Is there a particular African-American author that you’d like to focus on for your dissertation?


As scholars, we have to specialize, which means we typically focus on a particular century. My specialization begins with the 1920s Harlem Renaissance to present-day literature. In regards to specific author or body of work for my dissertation, I will have to choose a text within that time period, the 1920s till the present, and then analyze that text. My Master’s Thesis was on Toni Morrison’s Paradise (1997) and my dissertation will include multiple works such as Countee Cullen’s book of poetry entitled, The Black Christ (1929). There is a lot of space for what texts I could choose to work with it. I’ve just finished my coursework, so I still need to take my qualifying examinations and then write my proposal. At that point, I’ll have my texts selected.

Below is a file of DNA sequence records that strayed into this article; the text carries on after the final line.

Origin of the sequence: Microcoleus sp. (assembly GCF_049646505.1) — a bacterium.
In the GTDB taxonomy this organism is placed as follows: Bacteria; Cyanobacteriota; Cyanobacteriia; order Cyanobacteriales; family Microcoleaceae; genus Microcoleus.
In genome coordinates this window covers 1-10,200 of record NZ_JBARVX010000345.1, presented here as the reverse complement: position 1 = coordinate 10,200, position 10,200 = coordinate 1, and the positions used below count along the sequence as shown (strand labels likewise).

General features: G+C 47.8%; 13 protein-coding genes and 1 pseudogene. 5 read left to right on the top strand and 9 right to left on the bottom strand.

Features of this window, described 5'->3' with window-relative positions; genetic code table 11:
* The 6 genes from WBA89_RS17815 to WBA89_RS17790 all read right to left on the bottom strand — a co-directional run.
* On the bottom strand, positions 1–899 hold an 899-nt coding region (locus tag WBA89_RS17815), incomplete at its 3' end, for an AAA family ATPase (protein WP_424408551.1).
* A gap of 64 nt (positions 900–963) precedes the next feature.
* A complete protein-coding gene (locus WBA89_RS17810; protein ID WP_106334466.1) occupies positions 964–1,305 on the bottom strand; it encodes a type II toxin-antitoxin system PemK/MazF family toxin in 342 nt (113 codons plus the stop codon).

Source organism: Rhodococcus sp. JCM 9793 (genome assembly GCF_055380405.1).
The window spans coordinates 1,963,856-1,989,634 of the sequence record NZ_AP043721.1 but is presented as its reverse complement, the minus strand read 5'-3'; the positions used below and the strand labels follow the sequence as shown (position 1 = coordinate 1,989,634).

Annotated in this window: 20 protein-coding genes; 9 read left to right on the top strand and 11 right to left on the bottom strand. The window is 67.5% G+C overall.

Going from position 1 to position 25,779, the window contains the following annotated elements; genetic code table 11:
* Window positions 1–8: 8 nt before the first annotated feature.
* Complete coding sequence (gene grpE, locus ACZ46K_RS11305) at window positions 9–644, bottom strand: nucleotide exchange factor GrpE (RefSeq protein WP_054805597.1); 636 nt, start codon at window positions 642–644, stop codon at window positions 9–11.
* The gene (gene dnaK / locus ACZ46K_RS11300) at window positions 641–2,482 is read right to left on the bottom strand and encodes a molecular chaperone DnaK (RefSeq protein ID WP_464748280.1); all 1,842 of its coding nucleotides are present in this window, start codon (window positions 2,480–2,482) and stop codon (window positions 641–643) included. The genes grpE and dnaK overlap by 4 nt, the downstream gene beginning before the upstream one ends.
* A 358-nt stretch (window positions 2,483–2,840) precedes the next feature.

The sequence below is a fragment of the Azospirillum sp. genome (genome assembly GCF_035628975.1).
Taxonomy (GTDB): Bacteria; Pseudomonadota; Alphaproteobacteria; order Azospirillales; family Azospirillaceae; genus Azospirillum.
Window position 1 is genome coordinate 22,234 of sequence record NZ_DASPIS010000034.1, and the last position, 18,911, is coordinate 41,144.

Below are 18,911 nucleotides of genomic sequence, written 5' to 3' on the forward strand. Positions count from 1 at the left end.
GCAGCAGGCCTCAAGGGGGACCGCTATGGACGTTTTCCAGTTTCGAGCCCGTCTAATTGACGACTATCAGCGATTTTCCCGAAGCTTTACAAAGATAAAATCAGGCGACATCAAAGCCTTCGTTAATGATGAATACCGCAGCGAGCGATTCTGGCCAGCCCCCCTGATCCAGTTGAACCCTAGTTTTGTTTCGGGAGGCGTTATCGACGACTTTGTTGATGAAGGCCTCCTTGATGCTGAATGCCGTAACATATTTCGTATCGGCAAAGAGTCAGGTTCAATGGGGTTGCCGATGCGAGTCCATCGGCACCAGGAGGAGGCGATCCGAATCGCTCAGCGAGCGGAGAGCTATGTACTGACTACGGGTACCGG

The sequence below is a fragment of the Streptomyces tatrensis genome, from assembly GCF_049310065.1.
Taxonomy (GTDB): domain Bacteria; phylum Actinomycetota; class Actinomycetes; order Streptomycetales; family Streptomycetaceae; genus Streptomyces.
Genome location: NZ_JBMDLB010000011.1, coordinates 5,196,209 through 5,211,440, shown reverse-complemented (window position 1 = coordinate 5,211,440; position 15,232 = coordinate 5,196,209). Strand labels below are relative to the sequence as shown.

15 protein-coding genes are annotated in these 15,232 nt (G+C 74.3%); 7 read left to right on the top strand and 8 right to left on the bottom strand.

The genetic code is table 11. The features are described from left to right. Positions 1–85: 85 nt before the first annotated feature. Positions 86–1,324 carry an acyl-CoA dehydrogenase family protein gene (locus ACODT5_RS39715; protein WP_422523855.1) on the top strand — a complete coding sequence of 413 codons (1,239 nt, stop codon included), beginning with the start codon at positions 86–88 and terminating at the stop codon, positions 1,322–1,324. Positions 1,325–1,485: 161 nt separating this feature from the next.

Question 4: How long have you been with Message Magazine, and what is your role there?


I actually started working for Message in March 2019 as the content manager. I’m in charge of helping them improve their online and digital presence. I spend a lot of time looking for new writers and staying on top of our social media platforms.


Question 5: You’re known as an advocate for social justice in Adventist circles. What aspects of social justice are you most passionate about and why?


I chuckle every time I hear that I’m well known in Adventist circles but I would say that I have a top-four, in regards to social issues.


Number one would definitely be anti-racism and racial reconciliation work.